Race Issues: Proposed Amendment to Anti-Asian Hate Crimes Bill Undermines the Purpose of Affirmative Action

The recent surge in hate crimes against Asian-Americans is the latest dark shadow cast onto a country already shaken by a public health crisis and deeply-rooted divide in politics, racial justice and class inequality. Despite all of this, one twinkle of hope appeared last Thursday, April 22, when the COVID-19 Hate Crimes Act introduced to increase protection for the Asian-American community was passed 94-1 in the Senate. There is something that took place before that, however, that is simply too audacious to ignore. Senators Ted Cruz (R-TX) and John Kennedy (R-LA) proposed a bill amendment to remove federal funding from institutions of higher education that “discriminate” against Asian-Americans in their admissions processes.

In Cruz’s reasoning for why this should be attached to the bill, he cites the now-dropped lawsuit against Yale University brought on by the Department of Justice during the Trump administration in October 2020, which alleges that the school is essentially using racial quotas when admitting applicants, a practice that is “discriminating” against prospective white and Asian students. Thankfully, the amendment did not pass, but only by a small margin split almost evenly between parties. Yet, the audacity of Cruz and his Senate GOP colleagues to attempt to sneak their own faulty agenda into this bill must be addressed.

I believe that many people, including fellow members of the Asian community, maintain this belief that they are being discriminated against in elite college admissions because they are under the misguided impression that this process was a meritocracy to begin with. If you think the country’s top colleges admit students as a reward for their “hard work,” reflected in excellent grades, test scores and achievements, you need to wake up. The reality is that each institution operates like an exclusive nightclub, undoing the velvet rope only for those they believe can further their own interests and the preferences for who they wish to see walk through is split among multiple factors transcending race. This often includes athletics, relation to school officials or major donors, or even if you can foot the $80,000-a-year bill that comes with attending a “top” private institution. Even Colgate University, which claims to be “highly-selective,” makes it clear that they consider whether or not you can pay their full cost of attendance when making admissions decisions.

In its release regarding the Yale lawsuit, the DoJ claims that a white or Asian student has only a fraction of the chance that an underrepresented minority student of a similar level of academic achievement does to be admitted. What many on the side of Cruz want to see is admissions based solely on their idea of merit, one that often includes purely the highest grades and scores, a scenario where whites and Asians would come out dramatically on top. What I suggest to white people who think underrepresented minorities with lower scores and GPAs are “stealing” their acceptances is to take a look at other members of their own race. A probe into admissions at Harvard University revealed that a jaw-dropping 43% of white admits had a special factor working majorly in favor of their admission, among which are legacy status, athletic recruitment and relation to staff or donors. Are we also willing to consider those as “stolen” spots?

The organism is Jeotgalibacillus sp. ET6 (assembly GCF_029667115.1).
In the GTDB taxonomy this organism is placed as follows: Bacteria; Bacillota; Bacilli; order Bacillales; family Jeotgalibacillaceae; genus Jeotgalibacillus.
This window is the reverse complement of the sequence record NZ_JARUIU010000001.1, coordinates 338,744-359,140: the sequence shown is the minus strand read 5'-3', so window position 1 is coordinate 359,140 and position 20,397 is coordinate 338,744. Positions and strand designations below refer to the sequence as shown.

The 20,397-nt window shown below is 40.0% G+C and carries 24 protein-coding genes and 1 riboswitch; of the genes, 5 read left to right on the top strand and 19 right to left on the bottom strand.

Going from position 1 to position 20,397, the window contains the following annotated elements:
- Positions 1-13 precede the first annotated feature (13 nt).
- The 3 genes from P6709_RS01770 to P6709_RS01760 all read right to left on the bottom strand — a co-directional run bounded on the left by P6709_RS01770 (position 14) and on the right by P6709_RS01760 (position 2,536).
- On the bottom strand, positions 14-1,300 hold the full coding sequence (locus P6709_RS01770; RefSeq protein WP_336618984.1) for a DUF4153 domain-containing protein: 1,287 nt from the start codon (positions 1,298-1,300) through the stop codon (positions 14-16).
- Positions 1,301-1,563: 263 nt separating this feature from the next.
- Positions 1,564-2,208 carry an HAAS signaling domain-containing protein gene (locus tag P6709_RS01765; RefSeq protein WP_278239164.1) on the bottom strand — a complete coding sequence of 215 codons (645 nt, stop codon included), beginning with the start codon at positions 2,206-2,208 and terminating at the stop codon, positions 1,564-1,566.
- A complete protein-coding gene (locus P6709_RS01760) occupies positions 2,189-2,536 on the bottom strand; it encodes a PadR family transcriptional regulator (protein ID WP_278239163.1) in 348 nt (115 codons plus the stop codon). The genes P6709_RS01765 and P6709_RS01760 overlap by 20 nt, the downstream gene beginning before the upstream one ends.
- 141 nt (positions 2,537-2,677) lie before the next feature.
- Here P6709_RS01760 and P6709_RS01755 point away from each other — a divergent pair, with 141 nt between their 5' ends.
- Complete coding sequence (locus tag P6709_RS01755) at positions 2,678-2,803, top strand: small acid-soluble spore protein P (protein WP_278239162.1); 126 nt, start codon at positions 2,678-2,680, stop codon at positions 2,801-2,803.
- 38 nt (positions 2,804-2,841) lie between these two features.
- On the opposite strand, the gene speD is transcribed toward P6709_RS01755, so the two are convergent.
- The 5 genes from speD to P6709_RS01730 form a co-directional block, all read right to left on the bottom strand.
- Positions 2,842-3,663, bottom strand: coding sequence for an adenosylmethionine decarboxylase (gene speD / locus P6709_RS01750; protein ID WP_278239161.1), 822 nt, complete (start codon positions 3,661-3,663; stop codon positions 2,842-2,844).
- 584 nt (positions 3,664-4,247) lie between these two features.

Beyond a false belief that institutions actually prioritize rewarding “hard work,” there are also people who need to do away with their sense of entitlement to study at a prestigious college. If you are a talented and hard-working young student, especially one born into financial security, you don’t need an acceptance letter to confirm that you will have a great career and find success in life. For the many underrepresented minorities who’ve put forward strong applications despite a number of social and financial barriers, the chance to receive a prestigious college degree could improve their lives dramatically.


Like many of my peers at Colgate, there was a time where I was also gunning for admission to a select group of the country’s finest, most highly-ranked universities. Being denied from my top choice hurt, but not nearly as much as seeing people who look like me and my family be killed, assaulted or harassed in public spaces. It is absurd that the Senate GOP would try to take advantage of the COVID-19 Hate Crimes Act to continue pushing this misleading narrative about higher education that unnecessarily pits minority groups against each other. The fight towards racial equality is still underway, and I can promise you that it has little to do with who is or isn’t getting into Yale.